2. Discuss the encounter between Pitch and his daughter, Mother Nature. How would one describe the relationship between them? For example, when Pitch says with a sneer, “Yes, my daughter, I will not touch her (Katherine),” what does this tell you about Pitch?

3. As a Star Captain, Sandy was honor bound to send a dream powerful enough for the person receiving it to remember it and guide them in their quest to make that dream come true. Have you or anyone you know had a dream that was powerful enough to change their life?

4. What did Lord Pitch do to the Dream Pirates when he caught them? Why did the Dream Pirates consider this treatment a weakness? Was Lord Pitch able to maintain his judgment and composure throughout the battles?

5. What happened to Lord Pitch to turn him from a gentleman of the Golden Age to a ruthless murderer? As a true gallant, humane, and compassionate general, would Lord Pitch execute his murderous sentence to the pirates without a thorough investigation? Did he feel like he conducted one? Do you?

6. Describe Emily Jane as a child in the Golden Age. What horrific scene did she witness during the Dream Pirates’ attack on her home? What characteristics did Emily Jean have that helped her survive this incident? Who was the first to help Emily Jean and how did their relationship evolve?

7. The constellation Typhan was a powerful ally during the Golden Age. What did the Dream Pirates do to him? How was his helping Emily Jane during her time of need beneficial to him?

8. As a human child living on the constellation Typhan, where does Emily Jane find the resources needed to survive?

9. What happened on Emily Jane’s sixteenth birthday that sent her into a rage? How did she react? What did Typhan do to Emily Jane? Who rescued Emily Jane and how?

10. As Sandman told the Guardians Pitch’s backstory, the Guardians began to see a side of Pitch they had never known. What did the Guardians learn? Why had Katherine felt pity toward  Pitch?

11. What was inside shooting stars that made them so valuable to the Dream Pirates? What did the Dream Pirates do with the precious cargo?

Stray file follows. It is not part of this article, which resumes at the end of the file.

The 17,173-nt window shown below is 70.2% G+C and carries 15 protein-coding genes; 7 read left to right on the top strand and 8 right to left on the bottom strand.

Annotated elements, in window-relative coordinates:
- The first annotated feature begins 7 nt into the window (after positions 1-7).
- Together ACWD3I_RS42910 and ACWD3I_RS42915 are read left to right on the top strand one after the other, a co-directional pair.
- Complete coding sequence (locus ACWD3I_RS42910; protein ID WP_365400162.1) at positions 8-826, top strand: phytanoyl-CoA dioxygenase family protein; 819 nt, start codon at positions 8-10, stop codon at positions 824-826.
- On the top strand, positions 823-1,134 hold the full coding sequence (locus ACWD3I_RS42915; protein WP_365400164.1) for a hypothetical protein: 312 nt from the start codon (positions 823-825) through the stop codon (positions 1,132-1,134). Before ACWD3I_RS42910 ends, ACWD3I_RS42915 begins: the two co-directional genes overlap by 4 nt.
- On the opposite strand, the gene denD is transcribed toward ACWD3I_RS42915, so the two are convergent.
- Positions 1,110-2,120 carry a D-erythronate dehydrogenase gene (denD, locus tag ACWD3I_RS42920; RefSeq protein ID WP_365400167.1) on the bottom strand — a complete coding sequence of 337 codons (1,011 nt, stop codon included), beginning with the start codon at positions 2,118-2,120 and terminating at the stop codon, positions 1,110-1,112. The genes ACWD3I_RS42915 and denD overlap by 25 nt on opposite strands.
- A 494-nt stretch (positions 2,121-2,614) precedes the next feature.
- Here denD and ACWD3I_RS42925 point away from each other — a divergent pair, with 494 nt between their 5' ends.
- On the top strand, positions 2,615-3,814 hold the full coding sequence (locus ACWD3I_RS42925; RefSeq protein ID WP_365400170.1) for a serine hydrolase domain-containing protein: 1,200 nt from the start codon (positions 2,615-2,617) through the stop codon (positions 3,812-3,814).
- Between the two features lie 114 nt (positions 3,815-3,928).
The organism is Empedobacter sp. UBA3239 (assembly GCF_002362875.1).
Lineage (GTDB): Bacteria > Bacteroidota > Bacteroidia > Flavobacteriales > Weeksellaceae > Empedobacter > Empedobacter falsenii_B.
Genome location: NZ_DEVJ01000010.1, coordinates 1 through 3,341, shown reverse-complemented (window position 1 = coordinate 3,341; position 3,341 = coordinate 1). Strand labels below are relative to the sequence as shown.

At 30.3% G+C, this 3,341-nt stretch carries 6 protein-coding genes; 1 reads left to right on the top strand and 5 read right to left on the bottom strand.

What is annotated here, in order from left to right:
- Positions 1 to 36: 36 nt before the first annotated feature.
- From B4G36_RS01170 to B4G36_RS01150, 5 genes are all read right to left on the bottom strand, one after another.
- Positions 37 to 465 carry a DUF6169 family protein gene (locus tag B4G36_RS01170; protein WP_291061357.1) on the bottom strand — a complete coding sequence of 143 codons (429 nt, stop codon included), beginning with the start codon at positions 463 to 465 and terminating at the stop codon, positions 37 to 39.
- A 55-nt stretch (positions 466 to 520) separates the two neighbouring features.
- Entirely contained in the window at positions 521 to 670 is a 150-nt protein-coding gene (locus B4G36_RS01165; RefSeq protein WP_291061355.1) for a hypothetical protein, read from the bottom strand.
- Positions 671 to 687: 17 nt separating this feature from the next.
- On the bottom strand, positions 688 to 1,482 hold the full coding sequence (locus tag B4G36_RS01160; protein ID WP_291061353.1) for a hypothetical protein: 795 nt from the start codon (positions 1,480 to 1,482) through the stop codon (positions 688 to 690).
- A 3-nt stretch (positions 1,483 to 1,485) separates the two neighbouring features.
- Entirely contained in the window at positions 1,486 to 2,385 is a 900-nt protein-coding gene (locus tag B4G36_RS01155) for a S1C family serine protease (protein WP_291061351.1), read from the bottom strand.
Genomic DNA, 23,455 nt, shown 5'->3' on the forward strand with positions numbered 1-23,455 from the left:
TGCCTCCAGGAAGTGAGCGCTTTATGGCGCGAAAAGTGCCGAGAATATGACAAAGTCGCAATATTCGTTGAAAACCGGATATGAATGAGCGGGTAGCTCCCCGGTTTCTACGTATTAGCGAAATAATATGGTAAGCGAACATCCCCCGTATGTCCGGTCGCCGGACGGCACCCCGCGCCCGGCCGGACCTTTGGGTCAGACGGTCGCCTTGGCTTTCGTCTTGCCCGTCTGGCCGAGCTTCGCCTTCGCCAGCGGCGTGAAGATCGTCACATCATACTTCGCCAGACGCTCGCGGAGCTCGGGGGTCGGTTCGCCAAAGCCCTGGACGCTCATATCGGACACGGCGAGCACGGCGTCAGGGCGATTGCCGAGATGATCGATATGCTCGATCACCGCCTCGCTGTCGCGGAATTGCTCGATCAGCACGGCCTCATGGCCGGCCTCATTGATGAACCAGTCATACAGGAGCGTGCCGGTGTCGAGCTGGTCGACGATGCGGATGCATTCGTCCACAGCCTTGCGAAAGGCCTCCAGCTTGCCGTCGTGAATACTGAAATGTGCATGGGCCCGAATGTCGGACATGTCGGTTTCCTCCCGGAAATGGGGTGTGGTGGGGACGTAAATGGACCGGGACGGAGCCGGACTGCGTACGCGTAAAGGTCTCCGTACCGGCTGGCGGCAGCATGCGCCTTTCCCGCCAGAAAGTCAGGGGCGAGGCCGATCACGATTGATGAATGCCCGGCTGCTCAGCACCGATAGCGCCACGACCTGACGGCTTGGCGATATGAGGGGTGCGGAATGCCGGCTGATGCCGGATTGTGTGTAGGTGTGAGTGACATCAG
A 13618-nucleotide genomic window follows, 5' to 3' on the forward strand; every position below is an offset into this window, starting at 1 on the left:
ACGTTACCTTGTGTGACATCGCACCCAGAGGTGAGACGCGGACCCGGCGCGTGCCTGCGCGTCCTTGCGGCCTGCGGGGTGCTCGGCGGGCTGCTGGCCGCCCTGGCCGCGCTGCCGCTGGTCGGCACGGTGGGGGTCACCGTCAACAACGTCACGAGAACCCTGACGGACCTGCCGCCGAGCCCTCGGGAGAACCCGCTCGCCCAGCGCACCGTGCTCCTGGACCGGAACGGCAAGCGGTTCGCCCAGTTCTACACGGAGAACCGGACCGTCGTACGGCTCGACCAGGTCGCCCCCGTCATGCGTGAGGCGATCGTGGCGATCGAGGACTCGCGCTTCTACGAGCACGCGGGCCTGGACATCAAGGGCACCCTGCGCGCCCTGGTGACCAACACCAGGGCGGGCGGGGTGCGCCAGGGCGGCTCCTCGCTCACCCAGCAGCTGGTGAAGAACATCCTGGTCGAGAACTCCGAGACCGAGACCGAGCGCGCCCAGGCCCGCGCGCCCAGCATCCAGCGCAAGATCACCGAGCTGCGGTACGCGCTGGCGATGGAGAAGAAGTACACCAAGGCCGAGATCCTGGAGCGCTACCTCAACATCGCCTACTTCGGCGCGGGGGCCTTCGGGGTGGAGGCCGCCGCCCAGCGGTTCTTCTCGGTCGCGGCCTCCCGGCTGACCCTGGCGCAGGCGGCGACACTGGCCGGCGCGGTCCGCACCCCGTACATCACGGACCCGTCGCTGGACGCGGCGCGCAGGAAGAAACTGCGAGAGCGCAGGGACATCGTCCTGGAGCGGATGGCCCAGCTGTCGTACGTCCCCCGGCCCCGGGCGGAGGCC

12. What did Sandman use to make friends with the starfish in the sky? How did this friendship benefit Sandy in his attempt to help Emily Jane?

13. What event happens on the day that Emily Jane learned that Lord Pitch had won the war against the Dream Pirates and that the Golden Age was safe again? How did Sandman help Emily Jane in time to prevent her from becoming a sun?

14. While working with Sandman on granting wishes, Emily Jane learned that all the wishes had a central theme. She says, “I think all wishes are the same really . . . what they are really asking for is happiness.” Do you agree with her? When Sandman asked Emily what she would wish for, what did she say?

15. How did the imprisoned Dream Pirates use Emily Jane’s dreams against Lord Pitch? How did this prevent Sandman from granting Emily Jane’s wish?

16. Discuss the significance of the silver locket Emily Jane gave her father before the battle against the Dream Pirates. When the Dream Pirates escaped from Lord Pitch’s power, what happened to the locket?

17. How had Lord Pitch changed physically since he became the leader of the Dream Pirates?  How had he changed mentally? Pitch said, “This dream you sent killed my soul and made me what I am now!” How did Emily Jane react? If your father said that to you, how would you feel?

18. After experiencing Sandman’s dream, Nightlight touched the sand in Mr. Qwerty’s book. He placed a few grains of sand to his head, and it calmed him and gave him a bit of the “knowing.” He now understood his friends were hurting from the loss of Katherine. How did he use this knowledge to help his friends find a way to save Katherine?

19. Katherine, as a captive, watched in horror as all her stories were torn from her book. Her entire history was taken away by Pitch. Is it possible for someone to steal another person’s story?

20. Tsar Lunar said that there were five relics from the past that were needed to defeat Lord Pitch. The Guardians only had three of the relics. What did the Guardians use to try to create the power necessary to make the village of North’s dream come true? Who was the one who had the knowledge to make the dream come true?

21. Discuss the relationship between Sandy and Emily Jane. What do you make of Emily’s comment to Sandy, “I can stand anyone’s tears but yours”?

22. Discuss the transformation of North’s “New City to the North.” Discuss the dividing of Big Root, how the city was transported, how it landed, and also how North’s dream went from imagination to reality with no one knowing about the changes he had made from the original plan.

23. As North’s village was being built, Ombric realized that North was now more powerful than he. He says, “His pupil was now the master. But that’s how it should be.” Discuss the changing roles of family members as they age. For example, how the child becomes the parent and vice versa.